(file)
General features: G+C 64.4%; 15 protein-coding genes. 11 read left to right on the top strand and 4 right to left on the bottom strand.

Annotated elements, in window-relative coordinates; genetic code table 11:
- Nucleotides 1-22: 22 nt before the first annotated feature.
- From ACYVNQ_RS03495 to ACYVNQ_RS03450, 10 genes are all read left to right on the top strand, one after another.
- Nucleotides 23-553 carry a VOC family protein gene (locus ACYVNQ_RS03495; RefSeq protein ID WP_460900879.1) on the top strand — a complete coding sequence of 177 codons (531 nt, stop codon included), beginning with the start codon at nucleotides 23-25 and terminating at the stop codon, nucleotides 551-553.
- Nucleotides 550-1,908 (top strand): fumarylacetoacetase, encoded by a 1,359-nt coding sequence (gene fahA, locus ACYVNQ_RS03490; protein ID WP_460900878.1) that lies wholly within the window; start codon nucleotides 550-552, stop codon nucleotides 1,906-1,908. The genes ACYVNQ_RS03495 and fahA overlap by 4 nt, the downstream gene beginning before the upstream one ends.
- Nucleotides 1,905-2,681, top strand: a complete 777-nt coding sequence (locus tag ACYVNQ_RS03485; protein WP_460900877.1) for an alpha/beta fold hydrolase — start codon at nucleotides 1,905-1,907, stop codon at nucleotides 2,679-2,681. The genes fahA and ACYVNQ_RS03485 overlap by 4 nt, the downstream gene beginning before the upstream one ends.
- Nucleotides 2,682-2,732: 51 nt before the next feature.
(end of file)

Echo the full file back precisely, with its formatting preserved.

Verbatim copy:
General features: G+C 64.4%; 15 protein-coding genes. 11 read left to right on the top strand and 4 right to left on the bottom strand.

Annotated elements, in window-relative coordinates; genetic code table 11:
- Nucleotides 1-22: 22 nt before the first annotated feature.
- From ACYVNQ_RS03495 to ACYVNQ_RS03450, 10 genes are all read left to right on the top strand, one after another.
- Nucleotides 23-553 carry a VOC family protein gene (locus ACYVNQ_RS03495; RefSeq protein ID WP_460900879.1) on the top strand — a complete coding sequence of 177 codons (531 nt, stop codon included), beginning with the start codon at nucleotides 23-25 and terminating at the stop codon, nucleotides 551-553.
- Nucleotides 550-1,908 (top strand): fumarylacetoacetase, encoded by a 1,359-nt coding sequence (gene fahA, locus ACYVNQ_RS03490; protein ID WP_460900878.1) that lies wholly within the window; start codon nucleotides 550-552, stop codon nucleotides 1,906-1,908. The genes ACYVNQ_RS03495 and fahA overlap by 4 nt, the downstream gene beginning before the upstream one ends.
- Nucleotides 1,905-2,681, top strand: a complete 777-nt coding sequence (locus tag ACYVNQ_RS03485; protein WP_460900877.1) for an alpha/beta fold hydrolase — start codon at nucleotides 1,905-1,907, stop codon at nucleotides 2,679-2,681. The genes fahA and ACYVNQ_RS03485 overlap by 4 nt, the downstream gene beginning before the upstream one ends.
- Nucleotides 2,682-2,732: 51 nt before the next feature.